Energy Conservation: Easy Ways to Save Money on your Home
Many of the steps you take to save energy not only save you money but increase the resale value of your home and help ensure that you will leave the planet a better place for your children and grandchildren. While some major energy-saving projects such as installing solar panels on your roof are a substantial, long-term investment, others require only a few dollars of materials and a weekend afternoon to finish.
Before you save energy, you need to figure out where your home is losing energy. Contact your local utility to see if they offer free energy audits. Alternatively, the United States Office of Energy Efficiency & Renewable Energy offers a full step-by-step guide to do-it-yourself energy audits. Once you know where your home is leaking energy, you can start conserving.
Caulk Is the King
Caulk dries out, cracks, and becomes less effective over the years. Think of the gaps you will be filling as gaps through which money is flowing out of your bank account.
A reusable caulk gun and some caulk cost under ten dollars and can save you hundreds in energy bills. Set a fixed time every year to go around your house checking and replacing, if needed, the caulk around your doors, windows, and vents.
Windows let light in and, unfortunately, energy out unless you take some steps to prevent energy losses. The simplest and cheapest step is checking the window frames and making sure any cracks are sealed with caulk or weatherstripping. For older homes, replacing single with double or even triple pane glass can be a good investment, increasing your home’s energy efficiency and resale value. A less expensive but still effective solution is adding reflecting or insulating window films to existing glass. Finally, window treatments such as insulating drapes can be a major energy saver. It may benefit you to contact a company like RWC for help choosing windows.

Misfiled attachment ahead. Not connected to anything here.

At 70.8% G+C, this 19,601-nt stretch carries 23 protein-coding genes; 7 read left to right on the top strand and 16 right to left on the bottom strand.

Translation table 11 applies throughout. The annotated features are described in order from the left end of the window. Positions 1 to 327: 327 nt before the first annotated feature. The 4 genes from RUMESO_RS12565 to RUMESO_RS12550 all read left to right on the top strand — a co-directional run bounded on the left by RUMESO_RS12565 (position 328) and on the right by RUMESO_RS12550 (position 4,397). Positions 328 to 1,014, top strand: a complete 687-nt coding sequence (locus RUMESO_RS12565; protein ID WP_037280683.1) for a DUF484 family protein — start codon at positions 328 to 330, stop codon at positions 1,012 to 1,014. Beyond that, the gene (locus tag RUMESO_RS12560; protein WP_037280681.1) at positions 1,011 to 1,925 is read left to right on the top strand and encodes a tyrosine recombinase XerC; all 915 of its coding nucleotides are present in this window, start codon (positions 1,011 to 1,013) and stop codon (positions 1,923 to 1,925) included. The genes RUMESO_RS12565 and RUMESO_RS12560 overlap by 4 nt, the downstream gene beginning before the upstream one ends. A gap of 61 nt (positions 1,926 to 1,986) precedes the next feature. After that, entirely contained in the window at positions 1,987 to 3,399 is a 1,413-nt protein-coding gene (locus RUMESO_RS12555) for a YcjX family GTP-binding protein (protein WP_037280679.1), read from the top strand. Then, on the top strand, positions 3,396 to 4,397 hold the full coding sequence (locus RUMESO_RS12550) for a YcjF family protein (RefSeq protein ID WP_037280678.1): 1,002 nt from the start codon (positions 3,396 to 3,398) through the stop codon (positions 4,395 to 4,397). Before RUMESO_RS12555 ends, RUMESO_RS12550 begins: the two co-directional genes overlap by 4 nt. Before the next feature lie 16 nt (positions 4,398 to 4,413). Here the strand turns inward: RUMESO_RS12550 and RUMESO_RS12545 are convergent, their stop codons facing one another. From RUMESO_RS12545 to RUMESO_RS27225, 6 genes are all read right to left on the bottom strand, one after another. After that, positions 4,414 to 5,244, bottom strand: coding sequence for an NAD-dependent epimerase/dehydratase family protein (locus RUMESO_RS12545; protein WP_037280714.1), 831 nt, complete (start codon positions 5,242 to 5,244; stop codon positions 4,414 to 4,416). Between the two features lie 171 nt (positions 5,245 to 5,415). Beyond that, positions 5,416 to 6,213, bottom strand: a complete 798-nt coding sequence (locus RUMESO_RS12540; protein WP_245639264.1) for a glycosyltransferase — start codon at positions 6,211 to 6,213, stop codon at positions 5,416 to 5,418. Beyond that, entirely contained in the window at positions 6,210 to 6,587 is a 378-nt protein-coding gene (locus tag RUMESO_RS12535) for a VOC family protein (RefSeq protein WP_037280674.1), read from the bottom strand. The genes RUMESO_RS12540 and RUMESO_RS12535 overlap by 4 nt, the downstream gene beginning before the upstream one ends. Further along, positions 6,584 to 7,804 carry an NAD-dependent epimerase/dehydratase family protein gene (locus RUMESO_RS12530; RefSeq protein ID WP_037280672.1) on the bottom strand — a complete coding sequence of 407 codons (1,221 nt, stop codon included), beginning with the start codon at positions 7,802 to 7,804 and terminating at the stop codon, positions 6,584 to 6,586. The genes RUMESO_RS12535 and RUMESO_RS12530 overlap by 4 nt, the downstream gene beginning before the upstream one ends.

Poorly insulated doors and cracks around doors are major sources of energy loss for most homes. Adding weather stripping is a simple, inexpensive fix. In harsh winter climates, if you still feel cold air sneaking into your home at the bottom of the door, invest a few dollars in an insulated door snake or even just roll up an old bath towel for a do-it-yourself version. For older homes, replacing an old, poorly insulated front door with a newer one not only saves energy but will pay back its cost in increasing your home’s value.
An NJ bathroom renovation is not just about aesthetics but also about safety and energy conservation. Any place where piping or electrical outlets go through your walls, energy can leak out. Save money by insulating around pipes and outlets. For even larger energy savings, consider installing a more efficient hot water heater, a solar heater, or looking into a tankless water heater, something the Department of Energy recommends for homes that use moderate amounts of hot water. Low-flow showerheads and water-efficient toilets will also reduce energy bills. If your faucets drip, that is literally money down the drain and replacing them with newer, more stylish versions not only makes your bathroom more attractive but also saves money.